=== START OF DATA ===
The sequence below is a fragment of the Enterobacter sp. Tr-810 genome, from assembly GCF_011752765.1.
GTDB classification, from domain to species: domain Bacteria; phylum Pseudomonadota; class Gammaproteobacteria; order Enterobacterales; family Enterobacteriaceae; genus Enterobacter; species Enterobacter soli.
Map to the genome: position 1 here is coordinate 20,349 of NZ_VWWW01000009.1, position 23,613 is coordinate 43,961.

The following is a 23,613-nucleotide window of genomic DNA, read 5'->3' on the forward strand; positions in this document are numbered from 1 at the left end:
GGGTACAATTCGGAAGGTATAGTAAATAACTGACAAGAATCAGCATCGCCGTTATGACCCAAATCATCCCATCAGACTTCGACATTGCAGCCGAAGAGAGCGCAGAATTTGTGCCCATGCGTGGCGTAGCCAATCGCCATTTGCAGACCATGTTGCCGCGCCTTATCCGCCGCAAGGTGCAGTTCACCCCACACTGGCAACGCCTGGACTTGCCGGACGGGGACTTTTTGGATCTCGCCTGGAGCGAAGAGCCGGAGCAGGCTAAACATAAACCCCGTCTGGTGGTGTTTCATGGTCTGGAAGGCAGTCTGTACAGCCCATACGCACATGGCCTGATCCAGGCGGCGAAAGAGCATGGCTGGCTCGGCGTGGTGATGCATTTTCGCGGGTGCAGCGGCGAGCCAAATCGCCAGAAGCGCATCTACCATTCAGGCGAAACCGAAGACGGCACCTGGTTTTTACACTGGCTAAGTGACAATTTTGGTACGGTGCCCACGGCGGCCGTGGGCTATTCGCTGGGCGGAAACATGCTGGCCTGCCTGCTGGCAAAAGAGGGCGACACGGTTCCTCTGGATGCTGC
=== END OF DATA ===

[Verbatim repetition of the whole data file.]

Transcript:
The sequence below is a fragment of the Enterobacter sp. Tr-810 genome, from assembly GCF_011752765.1.
GTDB classification, from domain to species: domain Bacteria; phylum Pseudomonadota; class Gammaproteobacteria; order Enterobacterales; family Enterobacteriaceae; genus Enterobacter; species Enterobacter soli.
Map to the genome: position 1 here is coordinate 20,349 of NZ_VWWW01000009.1, position 23,613 is coordinate 43,961.

The following is a 23,613-nucleotide window of genomic DNA, read 5'->3' on the forward strand; positions in this document are numbered from 1 at the left end:
GGGTACAATTCGGAAGGTATAGTAAATAACTGACAAGAATCAGCATCGCCGTTATGACCCAAATCATCCCATCAGACTTCGACATTGCAGCCGAAGAGAGCGCAGAATTTGTGCCCATGCGTGGCGTAGCCAATCGCCATTTGCAGACCATGTTGCCGCGCCTTATCCGCCGCAAGGTGCAGTTCACCCCACACTGGCAACGCCTGGACTTGCCGGACGGGGACTTTTTGGATCTCGCCTGGAGCGAAGAGCCGGAGCAGGCTAAACATAAACCCCGTCTGGTGGTGTTTCATGGTCTGGAAGGCAGTCTGTACAGCCCATACGCACATGGCCTGATCCAGGCGGCGAAAGAGCATGGCTGGCTCGGCGTGGTGATGCATTTTCGCGGGTGCAGCGGCGAGCCAAATCGCCAGAAGCGCATCTACCATTCAGGCGAAACCGAAGACGGCACCTGGTTTTTACACTGGCTAAGTGACAATTTTGGTACGGTGCCCACGGCGGCCGTGGGCTATTCGCTGGGCGGAAACATGCTGGCCTGCCTGCTGGCAAAAGAGGGCGACACGGTTCCTCTGGATGCTGC